TV Tropes Monday: Steampunk

Tweet of the Day: The Teutonic Order and the Baltic States


Steampunk trends in the opposite direction to Cyberpunk in the scale of idealism versus cynicism. It recalls a time of boundless promise where steam power stretched rails across continents and steamers reached the farthest oceans. It thrives on the aesthetics of gears, steam plumes and dirigibles. Often it employs alternate history as setting but it can also be set in an alternate world. Its real world analog is the Victorian era (1837-1901) and has a London like city at its center although an American counterpart could exist between the end of the Civil War (1865) to the beginning of World War 1 (1914).

It also embodies the spirit of the age(s): human achievement through technological progress and capitalist growth but with whatever the author wishes to throw in, like magic, classic movie monsters, daring explorers and maybe the odd giant robot or two. It certainly runs on the rule of cool.

Not all steam punk works are happy go lucky romps through old timey cheerio England. After all the 19th century was only a paradise for those who could live in Indian bungalows or great pastoral mansions away from the toxic cities…

Or the subjugation of millions at home and abroad,

Or the alms houses and child labor,

Or the subjugation of millions of Natives in America, Africa and Asia,

Or the wars….

Dickens was only the tip of the proverbial iceberg after all. Still, it is a sub-genre where the thrill of adventure is very much alive and you can meet historical figures kicking ass and taking names.


10 comments on “TV Tropes Monday: Steampunk

  1. Never been a fan of Steampunk. Maybe cause it seems so trendy these days


  2. I used to be deep in the steampunk thing before I realized the only work of steampunk-themed fiction that I actually found good was a short story called “Ticker Hounds” and everything else was a massive disappointment. I have yet to read a good steampunk novel.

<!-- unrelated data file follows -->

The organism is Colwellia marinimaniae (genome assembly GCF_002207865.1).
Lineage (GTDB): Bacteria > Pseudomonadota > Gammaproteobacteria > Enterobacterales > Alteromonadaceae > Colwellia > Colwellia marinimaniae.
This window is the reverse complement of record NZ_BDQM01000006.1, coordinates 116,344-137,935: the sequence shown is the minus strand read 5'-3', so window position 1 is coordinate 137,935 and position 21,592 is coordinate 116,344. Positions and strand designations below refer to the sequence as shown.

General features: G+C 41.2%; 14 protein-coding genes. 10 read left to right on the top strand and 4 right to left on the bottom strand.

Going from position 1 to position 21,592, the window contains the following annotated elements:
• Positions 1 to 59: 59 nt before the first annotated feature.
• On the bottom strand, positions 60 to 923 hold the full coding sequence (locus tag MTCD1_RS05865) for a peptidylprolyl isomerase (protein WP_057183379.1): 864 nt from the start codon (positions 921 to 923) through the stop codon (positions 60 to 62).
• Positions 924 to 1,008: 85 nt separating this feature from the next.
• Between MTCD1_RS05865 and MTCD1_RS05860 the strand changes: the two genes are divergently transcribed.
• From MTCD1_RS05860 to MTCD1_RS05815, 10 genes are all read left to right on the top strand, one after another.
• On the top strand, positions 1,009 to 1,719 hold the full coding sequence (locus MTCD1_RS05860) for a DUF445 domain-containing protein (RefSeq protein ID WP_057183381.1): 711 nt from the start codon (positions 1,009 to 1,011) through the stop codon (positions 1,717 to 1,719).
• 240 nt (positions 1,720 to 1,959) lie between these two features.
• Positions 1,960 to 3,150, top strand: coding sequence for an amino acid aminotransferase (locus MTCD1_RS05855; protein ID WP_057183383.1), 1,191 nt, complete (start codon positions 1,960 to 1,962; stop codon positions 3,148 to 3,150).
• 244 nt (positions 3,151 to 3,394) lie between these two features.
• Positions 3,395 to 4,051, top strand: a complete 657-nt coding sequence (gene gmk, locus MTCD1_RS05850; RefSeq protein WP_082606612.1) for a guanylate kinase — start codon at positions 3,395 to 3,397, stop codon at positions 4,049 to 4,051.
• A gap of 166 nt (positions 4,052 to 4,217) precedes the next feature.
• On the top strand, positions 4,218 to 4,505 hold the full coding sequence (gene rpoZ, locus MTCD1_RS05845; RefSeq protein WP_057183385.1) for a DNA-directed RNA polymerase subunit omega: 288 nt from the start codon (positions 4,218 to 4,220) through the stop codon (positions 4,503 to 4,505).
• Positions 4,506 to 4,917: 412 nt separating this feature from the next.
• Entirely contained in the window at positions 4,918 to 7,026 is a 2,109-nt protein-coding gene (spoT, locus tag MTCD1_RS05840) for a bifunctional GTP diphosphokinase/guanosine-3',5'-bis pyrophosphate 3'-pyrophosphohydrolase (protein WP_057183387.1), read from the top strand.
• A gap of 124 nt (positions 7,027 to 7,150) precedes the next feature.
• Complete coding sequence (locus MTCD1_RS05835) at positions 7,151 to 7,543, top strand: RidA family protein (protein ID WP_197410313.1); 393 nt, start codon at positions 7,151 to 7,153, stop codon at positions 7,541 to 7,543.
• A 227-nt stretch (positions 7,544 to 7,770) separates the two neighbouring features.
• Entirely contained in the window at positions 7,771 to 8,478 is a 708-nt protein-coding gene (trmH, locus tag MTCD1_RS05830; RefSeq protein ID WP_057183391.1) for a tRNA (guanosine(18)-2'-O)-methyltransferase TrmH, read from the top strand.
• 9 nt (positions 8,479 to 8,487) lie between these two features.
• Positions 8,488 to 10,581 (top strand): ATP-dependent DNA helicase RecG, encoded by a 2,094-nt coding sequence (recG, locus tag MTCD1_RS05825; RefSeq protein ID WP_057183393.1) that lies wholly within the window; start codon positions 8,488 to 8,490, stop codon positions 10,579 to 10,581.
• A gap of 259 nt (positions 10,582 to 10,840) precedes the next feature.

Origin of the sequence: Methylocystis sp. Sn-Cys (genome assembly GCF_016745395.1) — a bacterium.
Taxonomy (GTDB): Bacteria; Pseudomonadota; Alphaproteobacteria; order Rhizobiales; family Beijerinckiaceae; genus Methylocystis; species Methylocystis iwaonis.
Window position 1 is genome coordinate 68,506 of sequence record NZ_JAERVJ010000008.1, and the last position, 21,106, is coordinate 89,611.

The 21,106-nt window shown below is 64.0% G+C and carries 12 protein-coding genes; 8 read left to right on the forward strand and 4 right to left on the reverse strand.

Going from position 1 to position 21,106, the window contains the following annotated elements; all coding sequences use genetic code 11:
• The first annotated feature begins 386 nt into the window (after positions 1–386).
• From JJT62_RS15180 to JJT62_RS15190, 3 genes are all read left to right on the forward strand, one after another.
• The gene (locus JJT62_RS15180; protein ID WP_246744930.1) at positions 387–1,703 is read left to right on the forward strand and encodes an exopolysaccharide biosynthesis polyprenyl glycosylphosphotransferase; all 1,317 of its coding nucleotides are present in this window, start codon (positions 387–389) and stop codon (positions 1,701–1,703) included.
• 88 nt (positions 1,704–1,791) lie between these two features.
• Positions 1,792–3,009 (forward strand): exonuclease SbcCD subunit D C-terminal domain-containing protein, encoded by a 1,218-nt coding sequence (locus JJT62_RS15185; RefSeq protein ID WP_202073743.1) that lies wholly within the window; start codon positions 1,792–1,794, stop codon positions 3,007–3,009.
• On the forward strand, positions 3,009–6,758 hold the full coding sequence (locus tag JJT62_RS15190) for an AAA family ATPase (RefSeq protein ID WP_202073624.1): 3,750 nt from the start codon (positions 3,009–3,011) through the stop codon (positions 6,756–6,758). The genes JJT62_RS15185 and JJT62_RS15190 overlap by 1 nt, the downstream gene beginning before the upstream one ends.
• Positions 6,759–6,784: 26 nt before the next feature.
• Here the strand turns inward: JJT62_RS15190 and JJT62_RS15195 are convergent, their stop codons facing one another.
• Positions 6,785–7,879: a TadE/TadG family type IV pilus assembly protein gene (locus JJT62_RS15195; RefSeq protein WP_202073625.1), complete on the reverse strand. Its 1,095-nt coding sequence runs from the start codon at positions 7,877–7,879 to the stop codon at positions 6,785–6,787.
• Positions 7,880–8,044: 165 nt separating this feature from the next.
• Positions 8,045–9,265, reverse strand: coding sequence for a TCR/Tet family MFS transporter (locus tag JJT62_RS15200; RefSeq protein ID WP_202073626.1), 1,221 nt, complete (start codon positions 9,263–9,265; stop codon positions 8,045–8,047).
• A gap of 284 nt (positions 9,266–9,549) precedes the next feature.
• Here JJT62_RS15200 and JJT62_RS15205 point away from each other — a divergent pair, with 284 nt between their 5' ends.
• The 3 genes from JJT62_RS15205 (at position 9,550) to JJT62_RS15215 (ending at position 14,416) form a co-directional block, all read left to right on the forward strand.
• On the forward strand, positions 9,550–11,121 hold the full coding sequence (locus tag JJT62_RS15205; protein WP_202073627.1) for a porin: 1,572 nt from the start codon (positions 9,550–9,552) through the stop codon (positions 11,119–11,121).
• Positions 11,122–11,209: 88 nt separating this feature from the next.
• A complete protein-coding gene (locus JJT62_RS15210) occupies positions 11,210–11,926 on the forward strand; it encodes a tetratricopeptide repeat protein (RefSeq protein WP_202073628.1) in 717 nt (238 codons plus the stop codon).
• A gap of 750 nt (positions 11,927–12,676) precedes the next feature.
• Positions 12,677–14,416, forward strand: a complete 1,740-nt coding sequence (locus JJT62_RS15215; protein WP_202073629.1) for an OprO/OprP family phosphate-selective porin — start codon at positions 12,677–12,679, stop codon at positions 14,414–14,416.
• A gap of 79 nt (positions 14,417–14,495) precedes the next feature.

• I heard go things about “Leviathan” (by Scott Westefeld). It’s YA, but with good reviews. Then again, maybe it is time for you to write something up. I mean, we see a lot Victorian-themed Steampunk, but what about central Europe? The Astra-Hungerian Empire or Germany unification, or the wars of liberation in Italy or South America?

      I think this movement has a lot of potential if people actually use the history at hand, and not just light brush of Anglo-America history (UK-US).


  3. That picture. Wow. Lol.


  4. I’ve read Leviathan, which is entertaining but the actual writing was, at times, shockingly bad. In that vein, Airborn was a very nice zeppelin adventure but I’m not sure I’d call it steampunk.

    I have written (quite) a few steampunk stories, one set in a post-apocalyptic Canada (though it’s more 1930s-ish than Victorian), another one in St. Petersburg, and yet another one on Mars, but I haven’t been able to sell any of them. So no steampunk revolution from my end just yet.

    On Victorian views of the female body:


    • The one in Canada sounds more like Dieselpunk (yes, that is a real movement, sort of). The other ones are also interesting as well. Hope the sell one day.


  5. Steampunk isn’t quite my thing,but it intrigues me as a trend. I wish I understood it better!


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